Which is why I was both startled and delighted to read Pope Francis’s latest encyclical, “Fratelli Tutti” (Brothers and Sisters All). It holds humanist positions — by which I mean that it looks to the state of the world and the socioeconomic and nationalistic mechanisms that have brought us to this point… and it advocates from this concrete evidence, as I do from my position as a secular humanist, for a more compassionate and globalist ethos in action.
Francis even opens his latest encyclical on an expressly humanist note. Whereas some argue that all priests are meant to evangelize for Christ, Francis argues:
3. There is an episode in the life of Saint Francis that shows his openness of heart, which knew no bounds and transcended differences of origin, nationality, colour or religion. It was his visit to Sultan Malik-el-Kamil, in Egypt, which entailed considerable hardship, given Francis’ poverty, his scarce resources, the great distances to be traveled and their differences of language, culture and religion. That journey, undertaken at the time of the Crusades, further demonstrated the breadth and grandeur of his love, which sought to embrace everyone. Francis’ fidelity to his Lord was commensurate with his love for his brothers and sisters. Unconcerned for the hardships and dangers involved, Francis went to meet the Sultan with the same attitude that he instilled in his disciples: if they found themselves “among the Saracens and other nonbelievers”, without renouncing their own identity they were not to “engage in arguments or disputes, but to be subject to every human creature for God’s sake”. In the context of the times, this was an extraordinary recommendation. We are impressed that some eight hundred years ago Saint Francis urged that all forms of hostility or conflict be avoided and that a humble and fraternal “subjection” be shown to those who did not share his faith.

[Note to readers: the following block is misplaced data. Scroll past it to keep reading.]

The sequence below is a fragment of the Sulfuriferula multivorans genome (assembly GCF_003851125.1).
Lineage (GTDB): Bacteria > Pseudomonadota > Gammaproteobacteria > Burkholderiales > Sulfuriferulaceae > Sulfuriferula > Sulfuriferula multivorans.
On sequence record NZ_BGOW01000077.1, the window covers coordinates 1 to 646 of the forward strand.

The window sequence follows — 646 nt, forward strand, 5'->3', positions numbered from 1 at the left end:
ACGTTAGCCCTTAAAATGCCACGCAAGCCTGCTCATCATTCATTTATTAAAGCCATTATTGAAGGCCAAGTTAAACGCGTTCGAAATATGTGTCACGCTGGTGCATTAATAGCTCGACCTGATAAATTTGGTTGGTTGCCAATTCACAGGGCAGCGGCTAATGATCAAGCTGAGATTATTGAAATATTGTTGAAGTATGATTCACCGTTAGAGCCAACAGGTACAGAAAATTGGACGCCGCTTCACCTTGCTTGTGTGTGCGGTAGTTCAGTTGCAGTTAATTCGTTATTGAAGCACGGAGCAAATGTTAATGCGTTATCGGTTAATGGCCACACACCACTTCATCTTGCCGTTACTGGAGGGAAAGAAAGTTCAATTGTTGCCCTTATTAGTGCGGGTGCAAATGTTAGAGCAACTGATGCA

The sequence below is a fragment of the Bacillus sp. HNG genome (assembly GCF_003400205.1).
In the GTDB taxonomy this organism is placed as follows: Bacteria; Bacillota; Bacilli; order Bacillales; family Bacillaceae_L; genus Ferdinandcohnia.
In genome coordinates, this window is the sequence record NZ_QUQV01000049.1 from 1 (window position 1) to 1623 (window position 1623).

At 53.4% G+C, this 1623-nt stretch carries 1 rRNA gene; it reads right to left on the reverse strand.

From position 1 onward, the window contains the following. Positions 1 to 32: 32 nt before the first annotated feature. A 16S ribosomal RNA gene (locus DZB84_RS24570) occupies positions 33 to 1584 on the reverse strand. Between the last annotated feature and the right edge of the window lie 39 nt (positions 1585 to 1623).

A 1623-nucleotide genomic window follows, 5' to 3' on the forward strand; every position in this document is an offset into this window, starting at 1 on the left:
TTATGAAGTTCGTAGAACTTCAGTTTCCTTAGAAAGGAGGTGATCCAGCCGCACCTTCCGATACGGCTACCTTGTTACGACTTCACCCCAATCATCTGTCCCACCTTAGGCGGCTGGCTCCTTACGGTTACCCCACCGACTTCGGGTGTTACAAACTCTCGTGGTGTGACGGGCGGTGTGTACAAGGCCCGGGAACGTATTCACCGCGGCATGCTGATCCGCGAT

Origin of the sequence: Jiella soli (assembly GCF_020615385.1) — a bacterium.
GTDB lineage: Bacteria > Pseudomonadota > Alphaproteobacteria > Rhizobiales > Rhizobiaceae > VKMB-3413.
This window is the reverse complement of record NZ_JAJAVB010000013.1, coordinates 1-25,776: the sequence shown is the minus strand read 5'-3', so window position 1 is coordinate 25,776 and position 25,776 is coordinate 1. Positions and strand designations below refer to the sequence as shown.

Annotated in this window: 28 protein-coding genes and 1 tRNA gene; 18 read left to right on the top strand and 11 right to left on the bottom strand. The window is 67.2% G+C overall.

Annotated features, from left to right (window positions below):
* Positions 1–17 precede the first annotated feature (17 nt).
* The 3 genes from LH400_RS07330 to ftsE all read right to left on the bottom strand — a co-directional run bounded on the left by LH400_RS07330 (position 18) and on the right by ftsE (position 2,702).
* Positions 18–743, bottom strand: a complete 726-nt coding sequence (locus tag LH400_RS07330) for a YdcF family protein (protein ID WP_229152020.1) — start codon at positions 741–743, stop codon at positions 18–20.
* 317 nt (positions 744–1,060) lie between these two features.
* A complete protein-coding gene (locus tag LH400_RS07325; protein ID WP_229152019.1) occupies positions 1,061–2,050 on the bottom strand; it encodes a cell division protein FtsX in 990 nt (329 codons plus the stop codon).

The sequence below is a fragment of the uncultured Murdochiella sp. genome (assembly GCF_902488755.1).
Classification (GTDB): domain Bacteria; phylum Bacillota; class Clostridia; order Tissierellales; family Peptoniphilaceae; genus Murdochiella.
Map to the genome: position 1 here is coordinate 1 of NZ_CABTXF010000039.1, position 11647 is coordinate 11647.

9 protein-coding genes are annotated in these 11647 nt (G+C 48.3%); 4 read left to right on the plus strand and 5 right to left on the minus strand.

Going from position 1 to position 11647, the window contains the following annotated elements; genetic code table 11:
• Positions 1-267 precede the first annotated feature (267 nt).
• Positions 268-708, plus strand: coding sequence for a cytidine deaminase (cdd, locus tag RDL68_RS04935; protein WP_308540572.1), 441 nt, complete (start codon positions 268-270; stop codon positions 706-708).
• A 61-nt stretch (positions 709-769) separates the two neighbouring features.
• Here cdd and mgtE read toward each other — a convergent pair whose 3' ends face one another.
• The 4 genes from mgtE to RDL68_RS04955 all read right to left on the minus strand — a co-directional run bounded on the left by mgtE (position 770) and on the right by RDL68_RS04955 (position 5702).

And he concludes his introduction on the same, humanistic note, while establishing his thesis:
8. It is my desire that, in this our time, by acknowledging the dignity of each human person, we can contribute to the rebirth of a universal aspiration to fraternity. Fraternity between all men and women. “Here we have a splendid secret that shows us how to dream and to turn our life into a wonderful adventure. No one can face life in isolation… We need a community that supports and helps us, in which we can help one another to keep looking ahead. How important it is to dream together… By ourselves, we risk seeing mirages, things that are not there. Dreams, on the other hand, are built together”. Let us dream, then, as a single human family, as fellow travelers sharing the same flesh, as children of the same earth which is our common home, each of us bringing the richness of his or her beliefs and convictions, each of us with his or her own voice, brothers and sisters all.
What an exciting and unexpected proclamation. It’s then followed, in the text, by a great deal more. For instance, Francis advocates for “historical consciousness” (14), and against discarding human beings through elderly neglect, economic abandonment to poverty, racism (explicitly named as such!), sexism, slavery, and the “hidden exile” of persons with disability (18-21; 23-24; 98). He also names the tribalism that continues despite technological advances (27), and breaks with that tribalism by including Grand Imam Ahmad Al-Tayyeb in his argument that, while exploration of other worlds is joyous, there remains a critical need for more equality and social inclusion here on Earth as well.
In “An Absence of Human Dignity on the Borders” he then indicts the nationalistic chauvinism that exacerbates human suffering through our many current migrant crises. In “The Illusion of Communication”, he outlines how digital technologies often serve to stratify and undermine democracy rather than bring us together. In Chapter 3, “Envisaging and Engendering an Open World”, he outlines tools for reframing society on all levels — institutional, geographical, cultural, and personal — in keeping with the aims of a greater fraternity and social friendship on a global scale. He returns to the unconscionability of borders in Chapter 4, “A Heart Open to the Whole World”, while still emphasizing the importance of local tradition and identity in giving us a foundation from whence we can do our global work.
In Chapter 5, he gets even more political: First, by outlining how “populism” is a distortion of true representation by the people, and how democracy is further degraded by actions taken for short-term personal gain over actual societal transformation. Next, by advocating for better systems of employment as a way of preventing poverty. And then… Well, then he expressly repudiates the parts of the Bible that focus on the individual master’s whims as a basis for solid political policy, and aligns himself with left-leaning social policy even as he criticises more self-serving leftist ideologies. To this end he writes that